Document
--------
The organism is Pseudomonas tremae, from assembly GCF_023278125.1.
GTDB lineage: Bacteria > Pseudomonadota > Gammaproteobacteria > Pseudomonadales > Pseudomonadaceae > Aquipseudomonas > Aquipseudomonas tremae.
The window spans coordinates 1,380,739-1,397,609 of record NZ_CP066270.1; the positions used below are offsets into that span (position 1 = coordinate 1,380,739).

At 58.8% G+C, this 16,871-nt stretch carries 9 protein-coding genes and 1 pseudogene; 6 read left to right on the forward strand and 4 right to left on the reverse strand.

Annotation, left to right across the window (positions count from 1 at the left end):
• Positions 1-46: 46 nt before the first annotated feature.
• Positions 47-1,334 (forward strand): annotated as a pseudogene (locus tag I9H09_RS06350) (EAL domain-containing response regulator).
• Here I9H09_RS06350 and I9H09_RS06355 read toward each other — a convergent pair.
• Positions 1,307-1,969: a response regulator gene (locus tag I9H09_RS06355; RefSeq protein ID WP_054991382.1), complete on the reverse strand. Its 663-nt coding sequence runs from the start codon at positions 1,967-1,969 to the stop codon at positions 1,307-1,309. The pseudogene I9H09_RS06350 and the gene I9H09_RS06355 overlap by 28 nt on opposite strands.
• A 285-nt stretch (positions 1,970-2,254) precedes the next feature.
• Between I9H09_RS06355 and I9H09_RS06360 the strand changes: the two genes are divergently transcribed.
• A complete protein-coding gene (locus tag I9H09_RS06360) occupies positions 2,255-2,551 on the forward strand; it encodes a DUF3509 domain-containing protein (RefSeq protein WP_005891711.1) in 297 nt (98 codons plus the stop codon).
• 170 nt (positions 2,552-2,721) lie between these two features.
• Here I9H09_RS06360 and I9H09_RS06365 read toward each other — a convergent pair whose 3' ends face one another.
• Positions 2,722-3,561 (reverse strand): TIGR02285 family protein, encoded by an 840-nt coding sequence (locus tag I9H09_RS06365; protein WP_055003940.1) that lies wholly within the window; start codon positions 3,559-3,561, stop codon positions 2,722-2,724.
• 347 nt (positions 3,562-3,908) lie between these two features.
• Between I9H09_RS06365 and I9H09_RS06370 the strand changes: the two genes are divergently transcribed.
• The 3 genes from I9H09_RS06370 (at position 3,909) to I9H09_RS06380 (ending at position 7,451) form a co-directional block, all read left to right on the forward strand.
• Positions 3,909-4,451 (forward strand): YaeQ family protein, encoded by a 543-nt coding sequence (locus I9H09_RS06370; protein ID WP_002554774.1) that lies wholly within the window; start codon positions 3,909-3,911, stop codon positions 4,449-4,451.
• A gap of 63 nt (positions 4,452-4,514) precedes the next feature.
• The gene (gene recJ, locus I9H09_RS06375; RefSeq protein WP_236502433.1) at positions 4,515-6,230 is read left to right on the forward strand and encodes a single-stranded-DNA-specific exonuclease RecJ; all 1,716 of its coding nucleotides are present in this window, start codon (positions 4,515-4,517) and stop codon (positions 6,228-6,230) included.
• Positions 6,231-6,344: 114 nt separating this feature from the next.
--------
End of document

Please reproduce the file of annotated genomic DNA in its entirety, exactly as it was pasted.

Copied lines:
The organism is Pseudomonas tremae, from assembly GCF_023278125.1.
GTDB lineage: Bacteria > Pseudomonadota > Gammaproteobacteria > Pseudomonadales > Pseudomonadaceae > Aquipseudomonas > Aquipseudomonas tremae.
The window spans coordinates 1,380,739-1,397,609 of record NZ_CP066270.1; the positions used below are offsets into that span (position 1 = coordinate 1,380,739).

At 58.8% G+C, this 16,871-nt stretch carries 9 protein-coding genes and 1 pseudogene; 6 read left to right on the forward strand and 4 right to left on the reverse strand.

Annotation, left to right across the window (positions count from 1 at the left end):
• Positions 1-46: 46 nt before the first annotated feature.
• Positions 47-1,334 (forward strand): annotated as a pseudogene (locus tag I9H09_RS06350) (EAL domain-containing response regulator).
• Here I9H09_RS06350 and I9H09_RS06355 read toward each other — a convergent pair.
• Positions 1,307-1,969: a response regulator gene (locus tag I9H09_RS06355; RefSeq protein ID WP_054991382.1), complete on the reverse strand. Its 663-nt coding sequence runs from the start codon at positions 1,967-1,969 to the stop codon at positions 1,307-1,309. The pseudogene I9H09_RS06350 and the gene I9H09_RS06355 overlap by 28 nt on opposite strands.
• A 285-nt stretch (positions 1,970-2,254) precedes the next feature.
• Between I9H09_RS06355 and I9H09_RS06360 the strand changes: the two genes are divergently transcribed.
• A complete protein-coding gene (locus tag I9H09_RS06360) occupies positions 2,255-2,551 on the forward strand; it encodes a DUF3509 domain-containing protein (RefSeq protein WP_005891711.1) in 297 nt (98 codons plus the stop codon).
• 170 nt (positions 2,552-2,721) lie between these two features.
• Here I9H09_RS06360 and I9H09_RS06365 read toward each other — a convergent pair whose 3' ends face one another.
• Positions 2,722-3,561 (reverse strand): TIGR02285 family protein, encoded by an 840-nt coding sequence (locus tag I9H09_RS06365; protein WP_055003940.1) that lies wholly within the window; start codon positions 3,559-3,561, stop codon positions 2,722-2,724.
• 347 nt (positions 3,562-3,908) lie between these two features.
• Between I9H09_RS06365 and I9H09_RS06370 the strand changes: the two genes are divergently transcribed.
• The 3 genes from I9H09_RS06370 (at position 3,909) to I9H09_RS06380 (ending at position 7,451) form a co-directional block, all read left to right on the forward strand.
• Positions 3,909-4,451 (forward strand): YaeQ family protein, encoded by a 543-nt coding sequence (locus I9H09_RS06370; protein ID WP_002554774.1) that lies wholly within the window; start codon positions 3,909-3,911, stop codon positions 4,449-4,451.
• A gap of 63 nt (positions 4,452-4,514) precedes the next feature.
• The gene (gene recJ, locus I9H09_RS06375; RefSeq protein WP_236502433.1) at positions 4,515-6,230 is read left to right on the forward strand and encodes a single-stranded-DNA-specific exonuclease RecJ; all 1,716 of its coding nucleotides are present in this window, start codon (positions 4,515-4,517) and stop codon (positions 6,228-6,230) included.
• Positions 6,231-6,344: 114 nt separating this feature from the next.